Earlier this week we lost my wonderful Aunt, and I am desperately sad.
Right back at the start of all this my first proper post was about Auntie M. It is not really possible to tell you how important she was in my life. She was, quite simply, always there for me and for WeeSis. Looking after us when we were small, letting us stay up late on Eurovision nights (when Eurovision was still cool), worrying about every tiny thing in the way that only she could, taking joy in our happy days and fretting over our sad days. When she married my Singing Uncle and moved south their home was our base for hot, sunny holidays exploring the South Downs. And when they moved back to Edinburgh it was just in time to start all over again with Boys 1, 2 and 3 (of 3). She was wonderfully generous, always proper (but not prim), and a little bit anachronistic. She never met any men or women, only ever gentlemen and ladies. She apologised if it rained. And she thanked everyone for everything at least three times. There are not many left like her in the world.
When she had her first stroke, almost five years ago, it was a pretty massive one and when her neighbour and I found her I did not really expect her to make it through. But I was magnificently wrong. She fought so hard to get back and, though there were other strokes in the time since, she faced up to failing health, increasingly frequent sojourns in various hospitals and just the struggle of coping with daily life.
There was lots of help from carers, doctors, nurses, therapists and all of the various bits of the public and private sector that we could muster. And there was support too from wonderful neighbours and good friends, and from all of us who loved her most. But the strength and determination, and sometimes the sheer bloody mindedness of that little old lady was a real lesson. Despite that, the last year had been really tough and in the autumn we finally took the decision to move her across town to live with the Mater. It was a big decision and took some persuading, but we all hoped it might offer a move for the better. Sadly, that was not to be.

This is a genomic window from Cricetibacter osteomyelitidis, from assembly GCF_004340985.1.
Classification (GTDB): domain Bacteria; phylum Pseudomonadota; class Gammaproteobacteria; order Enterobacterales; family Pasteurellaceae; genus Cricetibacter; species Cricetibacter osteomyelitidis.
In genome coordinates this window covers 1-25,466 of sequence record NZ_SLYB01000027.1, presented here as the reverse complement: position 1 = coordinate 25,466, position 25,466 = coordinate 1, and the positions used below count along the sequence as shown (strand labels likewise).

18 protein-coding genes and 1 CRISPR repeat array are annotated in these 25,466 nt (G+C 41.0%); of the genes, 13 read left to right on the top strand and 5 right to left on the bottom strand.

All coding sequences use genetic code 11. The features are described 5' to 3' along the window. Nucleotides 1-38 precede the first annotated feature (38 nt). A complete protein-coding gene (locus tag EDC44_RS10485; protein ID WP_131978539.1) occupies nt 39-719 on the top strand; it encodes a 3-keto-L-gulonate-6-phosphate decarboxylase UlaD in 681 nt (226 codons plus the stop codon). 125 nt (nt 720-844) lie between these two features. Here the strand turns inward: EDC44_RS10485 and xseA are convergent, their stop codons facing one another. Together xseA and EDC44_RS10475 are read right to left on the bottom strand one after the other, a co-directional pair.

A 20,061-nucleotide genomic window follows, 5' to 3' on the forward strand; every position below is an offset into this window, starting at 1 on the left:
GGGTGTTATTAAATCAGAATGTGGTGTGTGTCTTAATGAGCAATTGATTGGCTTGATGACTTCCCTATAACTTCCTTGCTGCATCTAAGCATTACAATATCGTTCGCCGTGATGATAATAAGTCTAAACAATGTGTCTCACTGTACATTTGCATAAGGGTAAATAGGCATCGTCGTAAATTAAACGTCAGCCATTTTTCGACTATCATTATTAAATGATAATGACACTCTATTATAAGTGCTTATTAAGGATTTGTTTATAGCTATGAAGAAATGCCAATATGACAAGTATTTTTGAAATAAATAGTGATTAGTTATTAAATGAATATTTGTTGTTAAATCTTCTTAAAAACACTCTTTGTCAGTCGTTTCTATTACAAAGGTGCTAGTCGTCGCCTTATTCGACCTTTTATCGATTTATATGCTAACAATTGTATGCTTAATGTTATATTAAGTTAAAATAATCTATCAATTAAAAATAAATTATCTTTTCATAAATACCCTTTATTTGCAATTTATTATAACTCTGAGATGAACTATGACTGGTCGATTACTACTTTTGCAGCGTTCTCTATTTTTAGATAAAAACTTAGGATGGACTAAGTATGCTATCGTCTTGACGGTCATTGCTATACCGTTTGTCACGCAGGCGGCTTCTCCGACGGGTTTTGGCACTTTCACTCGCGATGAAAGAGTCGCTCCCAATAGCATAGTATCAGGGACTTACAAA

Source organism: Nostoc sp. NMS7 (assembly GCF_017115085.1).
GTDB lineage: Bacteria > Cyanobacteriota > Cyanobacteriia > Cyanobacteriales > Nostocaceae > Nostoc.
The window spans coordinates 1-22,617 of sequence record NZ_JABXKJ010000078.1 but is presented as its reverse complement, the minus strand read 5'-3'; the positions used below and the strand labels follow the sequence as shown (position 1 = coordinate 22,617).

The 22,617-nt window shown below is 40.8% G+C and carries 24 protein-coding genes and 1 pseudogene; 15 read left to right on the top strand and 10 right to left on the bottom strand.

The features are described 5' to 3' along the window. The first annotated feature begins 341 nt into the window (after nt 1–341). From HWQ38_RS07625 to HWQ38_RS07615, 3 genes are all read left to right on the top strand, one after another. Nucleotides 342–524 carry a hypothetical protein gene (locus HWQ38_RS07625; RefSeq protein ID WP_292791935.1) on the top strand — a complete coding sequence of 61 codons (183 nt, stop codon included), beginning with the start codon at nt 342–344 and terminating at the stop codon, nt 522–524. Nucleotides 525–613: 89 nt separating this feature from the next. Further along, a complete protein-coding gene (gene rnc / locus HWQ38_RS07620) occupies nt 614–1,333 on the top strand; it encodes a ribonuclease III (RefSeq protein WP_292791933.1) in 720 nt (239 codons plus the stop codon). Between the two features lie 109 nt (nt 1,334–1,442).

And so we have a lot to deal with now. The funeral arrangements of course, and lawyers, and clearing a house which is brim-full of her life. But most of all, we have to deal with her just not being here any more.
And I cannot pass on from this without marking, too, the passing in January of my other uncle. Though he spent much of his time in far flung places, and lived latterly in the south of England, and though he does not feature in these here pages it would be wrong to assume that geographical distance equates to any lack of closeness. Though we did not see him often I have so many good memories of him and, though he was three weeks short of his 91st birthday, the fact that more than 100 people attended his funeral tells you all you need to know about the sort of man he was, and the affection so many had for him.
For me, I will simply remember that he always, right up to our last conversation, called me “son”, and that he always referred to the Mater as “the Bairn”. As for the Bairn herself, she has lost her only brother and her only sister in the space of two months, and that is hard in anyone’s book.